Jonathan Torresan is taking another shot at a seat inside City Hall.
Torresan is one of four incumbents looking to rejoin Mayor Gerald Aalbers at council.
In order to get through the pandemic, he believes council must continue to be financially mindful. This includes promoting the City as much as possible to stimulate investment in local businesses.
“We need to make sure that we’re meeting the needs of the residents and businesses in the community,” said Torresan.
He notes the City can continue to limit deb while growing the community by injecting funds into recreational and cultural facilities.
With wheels in motion on the Waste Water Treatment Plant, Torresan looks to see it through among other infrastructure projects.
“So, capital asset management planning, which is more or less a process to effectively and efficiently manage your infrastructure needs and do it in a systematic way. That way you can keep your spending reasonable and actually addressing some of the bigger picture issues with our infrastructure deficit. ”
With the treatment plant’s funding secured, limited debt and built reserves, he believes these steps have helped guide the City through the pandemic.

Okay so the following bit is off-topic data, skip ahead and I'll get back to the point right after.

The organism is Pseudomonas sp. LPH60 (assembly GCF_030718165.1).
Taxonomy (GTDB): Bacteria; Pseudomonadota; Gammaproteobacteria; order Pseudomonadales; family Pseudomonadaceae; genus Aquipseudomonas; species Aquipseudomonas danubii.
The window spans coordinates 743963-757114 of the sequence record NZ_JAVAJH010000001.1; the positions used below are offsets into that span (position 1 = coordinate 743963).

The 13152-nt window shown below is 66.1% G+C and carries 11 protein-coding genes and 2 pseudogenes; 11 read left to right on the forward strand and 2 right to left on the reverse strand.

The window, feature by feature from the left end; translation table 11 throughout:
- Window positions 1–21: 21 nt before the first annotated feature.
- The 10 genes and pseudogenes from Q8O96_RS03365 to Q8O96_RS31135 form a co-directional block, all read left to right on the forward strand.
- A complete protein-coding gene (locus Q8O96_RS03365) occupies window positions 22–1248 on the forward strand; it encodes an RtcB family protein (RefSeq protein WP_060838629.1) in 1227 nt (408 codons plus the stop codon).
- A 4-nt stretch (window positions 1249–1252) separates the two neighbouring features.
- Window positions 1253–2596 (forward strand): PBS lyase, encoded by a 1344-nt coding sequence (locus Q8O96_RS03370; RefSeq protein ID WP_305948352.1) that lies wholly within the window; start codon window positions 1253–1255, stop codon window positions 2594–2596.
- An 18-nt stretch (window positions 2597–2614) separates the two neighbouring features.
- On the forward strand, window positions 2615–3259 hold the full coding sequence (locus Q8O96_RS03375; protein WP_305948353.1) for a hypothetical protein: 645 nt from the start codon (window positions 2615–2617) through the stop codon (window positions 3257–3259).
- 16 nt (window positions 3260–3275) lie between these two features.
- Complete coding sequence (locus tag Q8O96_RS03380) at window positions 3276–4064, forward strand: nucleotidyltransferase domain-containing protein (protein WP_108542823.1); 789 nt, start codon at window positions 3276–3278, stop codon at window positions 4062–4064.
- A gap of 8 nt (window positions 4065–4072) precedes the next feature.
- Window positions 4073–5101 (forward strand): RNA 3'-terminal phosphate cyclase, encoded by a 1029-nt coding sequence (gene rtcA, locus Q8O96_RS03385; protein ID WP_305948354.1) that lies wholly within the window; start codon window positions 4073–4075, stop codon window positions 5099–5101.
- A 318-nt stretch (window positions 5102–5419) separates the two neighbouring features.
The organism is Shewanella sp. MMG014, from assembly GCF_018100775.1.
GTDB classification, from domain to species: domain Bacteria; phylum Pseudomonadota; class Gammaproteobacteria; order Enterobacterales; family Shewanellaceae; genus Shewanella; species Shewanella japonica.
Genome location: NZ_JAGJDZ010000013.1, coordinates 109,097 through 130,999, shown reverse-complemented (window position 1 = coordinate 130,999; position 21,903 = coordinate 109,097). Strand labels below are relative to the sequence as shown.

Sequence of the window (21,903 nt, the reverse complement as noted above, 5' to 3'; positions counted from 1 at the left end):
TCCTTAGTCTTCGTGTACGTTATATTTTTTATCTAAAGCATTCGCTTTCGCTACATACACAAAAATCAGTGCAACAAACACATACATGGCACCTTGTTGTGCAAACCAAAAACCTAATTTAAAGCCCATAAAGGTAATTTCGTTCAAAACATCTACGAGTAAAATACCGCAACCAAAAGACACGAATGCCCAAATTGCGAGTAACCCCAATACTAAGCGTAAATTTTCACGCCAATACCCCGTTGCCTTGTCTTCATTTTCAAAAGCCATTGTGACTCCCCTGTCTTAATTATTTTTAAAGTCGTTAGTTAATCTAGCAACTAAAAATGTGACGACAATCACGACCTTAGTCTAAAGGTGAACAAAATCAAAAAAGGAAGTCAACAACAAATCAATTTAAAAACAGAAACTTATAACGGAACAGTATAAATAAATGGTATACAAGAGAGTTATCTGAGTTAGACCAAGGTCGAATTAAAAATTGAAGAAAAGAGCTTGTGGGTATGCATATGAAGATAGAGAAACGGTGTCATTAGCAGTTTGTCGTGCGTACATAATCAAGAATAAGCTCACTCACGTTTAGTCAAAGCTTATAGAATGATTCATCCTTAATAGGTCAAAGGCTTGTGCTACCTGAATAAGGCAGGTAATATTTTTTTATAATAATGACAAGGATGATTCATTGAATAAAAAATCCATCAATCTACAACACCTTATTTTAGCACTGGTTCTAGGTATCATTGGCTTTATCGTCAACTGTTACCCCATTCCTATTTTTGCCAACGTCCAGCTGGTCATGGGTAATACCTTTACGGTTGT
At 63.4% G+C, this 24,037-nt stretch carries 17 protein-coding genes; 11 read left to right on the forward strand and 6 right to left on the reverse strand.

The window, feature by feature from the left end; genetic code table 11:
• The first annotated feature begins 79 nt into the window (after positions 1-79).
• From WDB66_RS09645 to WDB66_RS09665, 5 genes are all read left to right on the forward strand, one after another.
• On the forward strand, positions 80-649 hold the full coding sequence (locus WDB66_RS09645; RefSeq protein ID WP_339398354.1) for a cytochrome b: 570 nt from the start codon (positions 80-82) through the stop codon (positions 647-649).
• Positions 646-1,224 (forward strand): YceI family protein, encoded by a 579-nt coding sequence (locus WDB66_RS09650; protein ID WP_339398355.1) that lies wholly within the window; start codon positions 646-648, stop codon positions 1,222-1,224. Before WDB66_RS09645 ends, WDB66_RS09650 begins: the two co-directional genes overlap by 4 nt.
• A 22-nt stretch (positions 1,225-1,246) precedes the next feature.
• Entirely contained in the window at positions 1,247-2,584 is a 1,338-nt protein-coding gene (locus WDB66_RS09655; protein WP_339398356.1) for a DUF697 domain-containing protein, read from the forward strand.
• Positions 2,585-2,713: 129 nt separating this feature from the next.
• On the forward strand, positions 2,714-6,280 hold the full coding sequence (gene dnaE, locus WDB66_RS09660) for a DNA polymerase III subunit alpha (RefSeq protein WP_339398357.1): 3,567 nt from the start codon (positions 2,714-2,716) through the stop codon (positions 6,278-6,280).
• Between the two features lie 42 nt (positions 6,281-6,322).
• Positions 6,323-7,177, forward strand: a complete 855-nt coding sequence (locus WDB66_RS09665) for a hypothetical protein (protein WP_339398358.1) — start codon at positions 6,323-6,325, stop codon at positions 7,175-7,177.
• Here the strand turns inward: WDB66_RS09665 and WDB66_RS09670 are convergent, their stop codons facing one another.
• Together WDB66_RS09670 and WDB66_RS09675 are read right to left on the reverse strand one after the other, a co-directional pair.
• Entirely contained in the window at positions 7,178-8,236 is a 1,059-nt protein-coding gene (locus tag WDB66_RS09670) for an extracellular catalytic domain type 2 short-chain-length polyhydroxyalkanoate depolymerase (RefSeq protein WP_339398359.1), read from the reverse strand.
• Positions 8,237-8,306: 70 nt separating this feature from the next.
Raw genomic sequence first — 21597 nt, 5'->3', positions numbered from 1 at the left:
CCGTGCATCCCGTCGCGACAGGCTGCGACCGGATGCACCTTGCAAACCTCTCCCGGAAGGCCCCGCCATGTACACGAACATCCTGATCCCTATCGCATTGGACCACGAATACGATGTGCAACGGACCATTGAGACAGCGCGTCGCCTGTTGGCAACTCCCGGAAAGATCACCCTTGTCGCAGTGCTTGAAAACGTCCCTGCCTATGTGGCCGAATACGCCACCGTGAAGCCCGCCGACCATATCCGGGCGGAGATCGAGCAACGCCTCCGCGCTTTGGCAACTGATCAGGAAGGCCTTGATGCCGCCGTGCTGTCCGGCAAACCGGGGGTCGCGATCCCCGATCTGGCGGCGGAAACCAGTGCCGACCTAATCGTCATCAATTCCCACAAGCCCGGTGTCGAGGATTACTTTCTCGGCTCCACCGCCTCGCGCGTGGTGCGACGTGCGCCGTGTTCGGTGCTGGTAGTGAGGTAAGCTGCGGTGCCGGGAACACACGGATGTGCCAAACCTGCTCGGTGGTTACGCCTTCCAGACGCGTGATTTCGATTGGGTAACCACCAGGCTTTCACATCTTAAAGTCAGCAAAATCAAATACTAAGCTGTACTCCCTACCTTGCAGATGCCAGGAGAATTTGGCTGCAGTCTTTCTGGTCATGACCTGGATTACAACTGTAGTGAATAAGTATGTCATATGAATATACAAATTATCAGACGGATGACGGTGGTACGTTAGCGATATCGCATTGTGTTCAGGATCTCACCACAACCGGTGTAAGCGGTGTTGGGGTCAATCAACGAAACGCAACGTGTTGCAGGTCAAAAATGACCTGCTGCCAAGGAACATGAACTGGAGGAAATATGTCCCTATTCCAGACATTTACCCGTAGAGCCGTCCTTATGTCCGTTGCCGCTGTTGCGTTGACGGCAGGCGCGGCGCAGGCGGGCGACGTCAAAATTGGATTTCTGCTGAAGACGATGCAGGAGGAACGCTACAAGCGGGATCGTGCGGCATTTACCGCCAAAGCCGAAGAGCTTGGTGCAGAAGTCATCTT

“We wouldn’t have been able to do what we did this year. We wouldn’t be able to decrease the mill rate this year or give what is the most lenient property tax deferral in the country to try to help combat financial difficulties of COVID-19 for businesses and residents.”
Torresan commends council’s work from the very beginning of the term four years ago.
This includes the completion of governance reviews, forensic audit, and organizational reviews.
“For me, a lot of people like to use buzzwords like ‘honesty’, ‘open’ and ‘transparent’ in government, but I think that how we handled all of those items. I think we set a pretty high bar for what that actually looks like in practice. Those led to better financial policies and accountability in our local government.”
He’s received a lot of positive feedback from residents on his time in council. This has resulted in him feeling the pressure to run again for the past year.
“I think that we’ve shown our ability to build relationships within the community, with other municipalities, and other levels of government. I think that we can build on that experience and knowledge. I think a lot of people have seen that I have the ability to do that.”
With examples of building reports and facility shutdowns, Torresan understands that not everyone will be on board with what’s been done.
“I think that 95% of those things I could easily defend, at least to explain how we got here and why the steps that were taken were necessary here, it hasn’t been easy.”
Advanced polling for the November 9th election begins this Saturday.